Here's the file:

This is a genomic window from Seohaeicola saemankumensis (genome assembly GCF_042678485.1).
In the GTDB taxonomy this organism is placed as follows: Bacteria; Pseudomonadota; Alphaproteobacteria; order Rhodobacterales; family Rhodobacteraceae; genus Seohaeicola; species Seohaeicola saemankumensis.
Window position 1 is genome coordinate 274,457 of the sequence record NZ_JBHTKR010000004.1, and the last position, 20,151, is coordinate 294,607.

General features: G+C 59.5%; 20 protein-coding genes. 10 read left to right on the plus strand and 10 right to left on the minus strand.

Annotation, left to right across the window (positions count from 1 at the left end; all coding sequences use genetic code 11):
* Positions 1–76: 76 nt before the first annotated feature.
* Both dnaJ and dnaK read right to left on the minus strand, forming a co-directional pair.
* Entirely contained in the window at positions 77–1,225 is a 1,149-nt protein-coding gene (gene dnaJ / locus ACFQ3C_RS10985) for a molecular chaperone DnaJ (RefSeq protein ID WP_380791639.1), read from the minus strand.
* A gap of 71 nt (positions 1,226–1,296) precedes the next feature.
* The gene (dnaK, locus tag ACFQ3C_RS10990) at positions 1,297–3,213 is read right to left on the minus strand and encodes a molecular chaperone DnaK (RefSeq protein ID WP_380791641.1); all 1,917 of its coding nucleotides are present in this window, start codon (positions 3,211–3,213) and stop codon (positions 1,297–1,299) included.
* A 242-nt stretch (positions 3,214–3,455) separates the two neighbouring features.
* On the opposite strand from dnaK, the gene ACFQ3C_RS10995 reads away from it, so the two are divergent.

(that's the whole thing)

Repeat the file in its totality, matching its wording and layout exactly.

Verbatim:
This is a genomic window from Seohaeicola saemankumensis (genome assembly GCF_042678485.1).
In the GTDB taxonomy this organism is placed as follows: Bacteria; Pseudomonadota; Alphaproteobacteria; order Rhodobacterales; family Rhodobacteraceae; genus Seohaeicola; species Seohaeicola saemankumensis.
Window position 1 is genome coordinate 274,457 of the sequence record NZ_JBHTKR010000004.1, and the last position, 20,151, is coordinate 294,607.

General features: G+C 59.5%; 20 protein-coding genes. 10 read left to right on the plus strand and 10 right to left on the minus strand.

Annotation, left to right across the window (positions count from 1 at the left end; all coding sequences use genetic code 11):
* Positions 1–76: 76 nt before the first annotated feature.
* Both dnaJ and dnaK read right to left on the minus strand, forming a co-directional pair.
* Entirely contained in the window at positions 77–1,225 is a 1,149-nt protein-coding gene (gene dnaJ / locus ACFQ3C_RS10985) for a molecular chaperone DnaJ (RefSeq protein ID WP_380791639.1), read from the minus strand.
* A gap of 71 nt (positions 1,226–1,296) precedes the next feature.
* The gene (dnaK, locus tag ACFQ3C_RS10990) at positions 1,297–3,213 is read right to left on the minus strand and encodes a molecular chaperone DnaK (RefSeq protein ID WP_380791641.1); all 1,917 of its coding nucleotides are present in this window, start codon (positions 3,211–3,213) and stop codon (positions 1,297–1,299) included.
* A 242-nt stretch (positions 3,214–3,455) separates the two neighbouring features.
* On the opposite strand from dnaK, the gene ACFQ3C_RS10995 reads away from it, so the two are divergent.